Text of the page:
For most of this life I have paddled my little canoe inconspicuously around the lagoon of mediocrity, rarely being tempted to add any sort of outrigger to it and explore the more unpredictable ocean which lies beyond the protective reef surrounding my atoll.
It always seemed safer this way. By not attracting attention to myself I avoided school bullying and young men’s feuds, and accidentally along the way also discovered the meaning of tranquillity.
It was a surprise, as much to myself as anybody else, when early in 1976 I decided to get a pilots licence. Surprising in more ways than one, because I was then, and remain today, terrified at the prospect of climbing higher than the fifth rung on a stepladder.
My decision was made within a week with as much emotion as a carpenter might use when deciding to buy an old truck in which to cart around his tools of trade.
I needed to learn to fly, then find a secondhand aeroplane in order to do my job to the best of my ability. Simple as that. No more walking unproductively for 10 hours up and down and around Papua New Guinea to reach a destination that could be accessed in just 10 minutes by plane.
Twelve weeks later with a grand total of 64 hours flight training, I held in my sweaty palm for the first time “PNG Private Pilot Licence Aeroplanes Unrestricted” Number 283.
The next thing I grabbed hold of after pawning-off almost everything that I owned, was something that ultimately proved to be one of the loves of my life. Dear old P2-WKD was a battered maroon and white 1959 Cessna 182A equipped with an antiquated World War 2 Lear ADF radio and clunky mechanical flap lever.
Flight training theory courses teach private pilots a lot of stuff about aeroplanes, weather, navigation, and how not to kill yourself.
What they did not teach me much about was the lesser-known rules and regulations which apply to aviation.
It therefore came as a complete surprise when, after a couple of months of flying, I was hauled before a Flight Service Officer
( guys who sat somewhere in the control tower buildings at PNG’s main airports and maintained mandatory radio contact with all pilots)
and reminded that I was NOT permitted to fly seven days each week for an indefinite period of time.
I was directed by this God of aviation to forthwith have at least one day mother-earth-bound during each seven.
Soon after this I had the second in what was to become a very long series of run-ins with Regulations and Authority.
Airstrips in New Guinea were rated according to the surface of the landing area.
Category “Alpha” being the best, then “Bravo“, “Charlie” and finally “Delta” which applied to firm but short grass or dirt ‘strips.
By knowing this information in advance, pilots could safely determine which landing fields were suitable for their type of aircraft.
Occasionally after very heavy rain a few bush ‘strips were downgraded to a mysterious new “Category Echo” which basically meant “land at your own risk on this pig paddock”.
Ogeranang under construction ( pic from Paul Oates collection)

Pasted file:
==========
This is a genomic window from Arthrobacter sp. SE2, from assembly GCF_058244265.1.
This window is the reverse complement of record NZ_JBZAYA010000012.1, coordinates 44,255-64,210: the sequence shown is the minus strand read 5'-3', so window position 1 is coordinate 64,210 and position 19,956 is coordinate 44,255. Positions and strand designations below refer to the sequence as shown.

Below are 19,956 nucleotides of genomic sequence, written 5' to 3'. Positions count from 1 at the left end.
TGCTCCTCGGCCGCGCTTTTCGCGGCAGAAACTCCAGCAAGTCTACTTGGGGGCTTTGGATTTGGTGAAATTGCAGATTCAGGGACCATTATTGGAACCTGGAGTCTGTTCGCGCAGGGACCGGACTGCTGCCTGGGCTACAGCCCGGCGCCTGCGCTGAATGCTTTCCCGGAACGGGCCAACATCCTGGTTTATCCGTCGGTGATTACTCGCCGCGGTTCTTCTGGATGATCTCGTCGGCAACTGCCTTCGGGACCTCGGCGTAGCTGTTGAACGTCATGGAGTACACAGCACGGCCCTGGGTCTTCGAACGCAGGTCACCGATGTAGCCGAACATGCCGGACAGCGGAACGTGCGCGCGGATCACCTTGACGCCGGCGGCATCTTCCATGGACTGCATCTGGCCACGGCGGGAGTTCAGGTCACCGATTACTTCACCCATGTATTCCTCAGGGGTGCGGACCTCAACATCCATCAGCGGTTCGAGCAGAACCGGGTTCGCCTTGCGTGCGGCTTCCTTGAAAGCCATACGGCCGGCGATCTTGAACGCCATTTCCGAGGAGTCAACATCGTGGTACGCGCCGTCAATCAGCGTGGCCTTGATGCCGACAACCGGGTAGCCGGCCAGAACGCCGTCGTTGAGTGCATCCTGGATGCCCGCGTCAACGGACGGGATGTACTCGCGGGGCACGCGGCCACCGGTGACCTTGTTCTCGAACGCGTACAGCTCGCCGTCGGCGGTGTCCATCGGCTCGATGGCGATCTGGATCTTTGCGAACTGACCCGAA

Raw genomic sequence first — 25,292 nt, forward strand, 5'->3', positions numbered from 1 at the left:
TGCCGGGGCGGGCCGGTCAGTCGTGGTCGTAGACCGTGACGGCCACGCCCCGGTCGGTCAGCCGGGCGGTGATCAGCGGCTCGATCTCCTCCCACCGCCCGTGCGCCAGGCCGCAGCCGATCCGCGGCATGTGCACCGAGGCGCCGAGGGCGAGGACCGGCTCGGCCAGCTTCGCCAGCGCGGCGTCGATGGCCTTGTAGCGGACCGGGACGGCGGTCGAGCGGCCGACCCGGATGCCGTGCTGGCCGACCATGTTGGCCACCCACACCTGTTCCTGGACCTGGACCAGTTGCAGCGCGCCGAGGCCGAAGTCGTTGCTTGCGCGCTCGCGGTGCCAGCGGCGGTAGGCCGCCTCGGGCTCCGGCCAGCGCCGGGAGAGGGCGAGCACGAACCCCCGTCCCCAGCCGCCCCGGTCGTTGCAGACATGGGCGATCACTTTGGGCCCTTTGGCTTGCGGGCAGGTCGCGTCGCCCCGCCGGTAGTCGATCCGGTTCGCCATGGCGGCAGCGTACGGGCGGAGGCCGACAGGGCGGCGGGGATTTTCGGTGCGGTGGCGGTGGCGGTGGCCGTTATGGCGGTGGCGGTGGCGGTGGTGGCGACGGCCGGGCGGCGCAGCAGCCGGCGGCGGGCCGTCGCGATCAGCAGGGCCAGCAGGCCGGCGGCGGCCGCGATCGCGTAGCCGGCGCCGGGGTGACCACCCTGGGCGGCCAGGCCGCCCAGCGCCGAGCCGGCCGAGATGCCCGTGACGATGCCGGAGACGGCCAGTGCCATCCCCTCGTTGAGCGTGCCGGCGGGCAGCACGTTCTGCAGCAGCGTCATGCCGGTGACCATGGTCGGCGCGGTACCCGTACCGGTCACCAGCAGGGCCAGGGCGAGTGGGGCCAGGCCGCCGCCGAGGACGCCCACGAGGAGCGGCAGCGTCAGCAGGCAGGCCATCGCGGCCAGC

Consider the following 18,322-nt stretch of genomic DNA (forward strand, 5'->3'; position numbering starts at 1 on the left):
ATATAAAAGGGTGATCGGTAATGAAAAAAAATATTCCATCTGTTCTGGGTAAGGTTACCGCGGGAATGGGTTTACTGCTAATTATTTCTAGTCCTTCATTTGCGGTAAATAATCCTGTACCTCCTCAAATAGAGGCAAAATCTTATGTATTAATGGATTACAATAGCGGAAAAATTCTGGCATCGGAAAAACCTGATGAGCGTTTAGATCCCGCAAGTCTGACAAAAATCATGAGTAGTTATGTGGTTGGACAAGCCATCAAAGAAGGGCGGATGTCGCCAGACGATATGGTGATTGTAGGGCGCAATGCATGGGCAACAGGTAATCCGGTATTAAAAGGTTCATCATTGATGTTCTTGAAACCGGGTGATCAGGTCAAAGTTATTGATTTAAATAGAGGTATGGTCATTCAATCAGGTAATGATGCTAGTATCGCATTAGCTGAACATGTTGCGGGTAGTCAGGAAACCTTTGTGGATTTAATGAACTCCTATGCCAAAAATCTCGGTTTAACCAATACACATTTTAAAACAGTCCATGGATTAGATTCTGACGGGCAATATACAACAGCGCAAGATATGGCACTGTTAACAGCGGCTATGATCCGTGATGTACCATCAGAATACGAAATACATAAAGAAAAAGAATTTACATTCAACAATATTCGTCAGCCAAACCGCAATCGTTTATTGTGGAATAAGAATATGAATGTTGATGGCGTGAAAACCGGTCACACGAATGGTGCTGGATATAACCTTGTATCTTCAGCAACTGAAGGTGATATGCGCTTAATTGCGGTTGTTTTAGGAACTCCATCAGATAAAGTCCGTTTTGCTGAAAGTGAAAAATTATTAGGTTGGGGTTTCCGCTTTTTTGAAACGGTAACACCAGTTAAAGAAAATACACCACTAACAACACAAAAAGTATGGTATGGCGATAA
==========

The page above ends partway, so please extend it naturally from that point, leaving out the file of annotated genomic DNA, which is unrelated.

Ogeranang, at 5000 feet elevation and just 8 minutes away from my home base at Pindiu was frequently downgraded to this quagmire status Echo. Most days of the week I flew into Ogeranang and was familiar with it’s shortcomings. Fortunately there were always people on hand willing to lift the plane out of bog holes back onto firmer ground whenever my optimism overwhelmed better judgment.
P2-WKD at Ogeranang
I really didn’t need any bureaucratic intervention.
It arrived anyway via Flight Service radio as I was in the circuit area and about to land at Ogeranang early one morning;
“GOF, is your aircraft certified for landing at Category Echo fields?”
Que? Whaat? *thinks briefly* What the freaking hell is a Cat. E Certification ……….before I pushed the transmit button and replied with absolute conviction;
Then landed as planned.
The letter arrived by mail shortly afterwards advising me of my repeated infringements of Air Safety Regulations along with instructions on how to make P2-WKD Category E compliant by reducing it’s gross weight and fitting special larger balloon tyres suitable for mud landings.
OR………..OR….. and this was the magnificent moment when I first discovered there was a legal way to break the law.
There was a special “Request for Dispensation” Form attached to the warning letter which, upon completion and approval, would enable me to continue flouting the law ad infinitum.
I eventually discovered that they were available for all sorts of aviation misdemeanors…..missing or faulty cockpit gauges and radios. I could even occasionally fly longer hours with a Dispensation, and I dreamed of one day applying for one to take Elle MacPherson up to 5280 feet and…….
Dammit, I’m sure I once had a perfectly good reason for wanting to do that, but now my ageing memory just can’t recall what it might have been.
I still dream of Dispensations today.
I’d like one permitting me to drive right through that bastard of a red traffic light in the small town of Gordonvale at 4 am when there’s obviously not another vehicle for 10 miles in any direction.
Come to think of it, I could find uses for a whole fistfull of
“Request for Dispensation” Forms.